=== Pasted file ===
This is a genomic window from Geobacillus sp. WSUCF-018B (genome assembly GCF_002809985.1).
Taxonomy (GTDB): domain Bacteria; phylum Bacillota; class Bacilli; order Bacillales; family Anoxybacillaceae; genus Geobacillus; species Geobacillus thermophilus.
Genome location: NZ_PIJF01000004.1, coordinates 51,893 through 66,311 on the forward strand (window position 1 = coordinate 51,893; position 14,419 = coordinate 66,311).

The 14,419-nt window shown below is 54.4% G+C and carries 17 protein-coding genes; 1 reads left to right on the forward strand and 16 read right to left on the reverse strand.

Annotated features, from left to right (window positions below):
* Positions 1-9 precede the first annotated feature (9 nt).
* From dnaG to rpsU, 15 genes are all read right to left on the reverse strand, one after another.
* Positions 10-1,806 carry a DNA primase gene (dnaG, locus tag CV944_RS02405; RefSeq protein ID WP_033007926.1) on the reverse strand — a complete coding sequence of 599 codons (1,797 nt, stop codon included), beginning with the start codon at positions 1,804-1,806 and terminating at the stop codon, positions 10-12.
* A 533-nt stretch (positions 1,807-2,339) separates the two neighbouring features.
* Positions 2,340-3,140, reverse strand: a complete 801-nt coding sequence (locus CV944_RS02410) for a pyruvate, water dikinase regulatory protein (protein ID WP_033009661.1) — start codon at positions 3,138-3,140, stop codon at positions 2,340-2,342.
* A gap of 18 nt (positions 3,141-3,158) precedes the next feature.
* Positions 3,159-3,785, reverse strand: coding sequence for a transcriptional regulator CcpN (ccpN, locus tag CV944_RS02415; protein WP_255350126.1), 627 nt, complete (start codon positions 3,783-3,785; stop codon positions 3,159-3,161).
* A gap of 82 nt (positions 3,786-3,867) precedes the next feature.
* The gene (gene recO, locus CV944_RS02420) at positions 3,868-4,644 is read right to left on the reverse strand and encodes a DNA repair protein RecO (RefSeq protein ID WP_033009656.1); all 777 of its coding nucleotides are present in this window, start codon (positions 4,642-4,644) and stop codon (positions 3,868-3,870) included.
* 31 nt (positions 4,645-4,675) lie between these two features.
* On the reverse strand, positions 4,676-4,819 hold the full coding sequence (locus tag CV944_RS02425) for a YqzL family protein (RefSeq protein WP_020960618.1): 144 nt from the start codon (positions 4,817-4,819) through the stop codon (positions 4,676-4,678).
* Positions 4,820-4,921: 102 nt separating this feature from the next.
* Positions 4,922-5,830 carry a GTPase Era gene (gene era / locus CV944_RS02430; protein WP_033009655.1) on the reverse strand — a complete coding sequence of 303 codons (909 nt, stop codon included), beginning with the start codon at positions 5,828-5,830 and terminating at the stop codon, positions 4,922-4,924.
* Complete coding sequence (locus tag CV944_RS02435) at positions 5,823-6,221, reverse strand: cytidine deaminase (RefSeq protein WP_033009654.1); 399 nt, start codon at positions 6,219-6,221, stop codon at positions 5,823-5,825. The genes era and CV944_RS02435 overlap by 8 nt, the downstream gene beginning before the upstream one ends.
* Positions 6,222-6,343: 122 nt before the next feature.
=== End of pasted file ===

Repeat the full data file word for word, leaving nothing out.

This is a genomic window from Geobacillus sp. WSUCF-018B (genome assembly GCF_002809985.1).
Taxonomy (GTDB): domain Bacteria; phylum Bacillota; class Bacilli; order Bacillales; family Anoxybacillaceae; genus Geobacillus; species Geobacillus thermophilus.
Genome location: NZ_PIJF01000004.1, coordinates 51,893 through 66,311 on the forward strand (window position 1 = coordinate 51,893; position 14,419 = coordinate 66,311).

The 14,419-nt window shown below is 54.4% G+C and carries 17 protein-coding genes; 1 reads left to right on the forward strand and 16 read right to left on the reverse strand.

Annotated features, from left to right (window positions below):
* Positions 1-9 precede the first annotated feature (9 nt).
* From dnaG to rpsU, 15 genes are all read right to left on the reverse strand, one after another.
* Positions 10-1,806 carry a DNA primase gene (dnaG, locus tag CV944_RS02405; RefSeq protein ID WP_033007926.1) on the reverse strand — a complete coding sequence of 599 codons (1,797 nt, stop codon included), beginning with the start codon at positions 1,804-1,806 and terminating at the stop codon, positions 10-12.
* A 533-nt stretch (positions 1,807-2,339) separates the two neighbouring features.
* Positions 2,340-3,140, reverse strand: a complete 801-nt coding sequence (locus CV944_RS02410) for a pyruvate, water dikinase regulatory protein (protein ID WP_033009661.1) — start codon at positions 3,138-3,140, stop codon at positions 2,340-2,342.
* A gap of 18 nt (positions 3,141-3,158) precedes the next feature.
* Positions 3,159-3,785, reverse strand: coding sequence for a transcriptional regulator CcpN (ccpN, locus tag CV944_RS02415; protein WP_255350126.1), 627 nt, complete (start codon positions 3,783-3,785; stop codon positions 3,159-3,161).
* A gap of 82 nt (positions 3,786-3,867) precedes the next feature.
* The gene (gene recO, locus CV944_RS02420) at positions 3,868-4,644 is read right to left on the reverse strand and encodes a DNA repair protein RecO (RefSeq protein ID WP_033009656.1); all 777 of its coding nucleotides are present in this window, start codon (positions 4,642-4,644) and stop codon (positions 3,868-3,870) included.
* 31 nt (positions 4,645-4,675) lie between these two features.
* On the reverse strand, positions 4,676-4,819 hold the full coding sequence (locus tag CV944_RS02425) for a YqzL family protein (RefSeq protein WP_020960618.1): 144 nt from the start codon (positions 4,817-4,819) through the stop codon (positions 4,676-4,678).
* Positions 4,820-4,921: 102 nt separating this feature from the next.
* Positions 4,922-5,830 carry a GTPase Era gene (gene era / locus CV944_RS02430; protein WP_033009655.1) on the reverse strand — a complete coding sequence of 303 codons (909 nt, stop codon included), beginning with the start codon at positions 5,828-5,830 and terminating at the stop codon, positions 4,922-4,924.
* Complete coding sequence (locus tag CV944_RS02435) at positions 5,823-6,221, reverse strand: cytidine deaminase (RefSeq protein WP_033009654.1); 399 nt, start codon at positions 6,219-6,221, stop codon at positions 5,823-5,825. The genes era and CV944_RS02435 overlap by 8 nt, the downstream gene beginning before the upstream one ends.
* Positions 6,222-6,343: 122 nt before the next feature.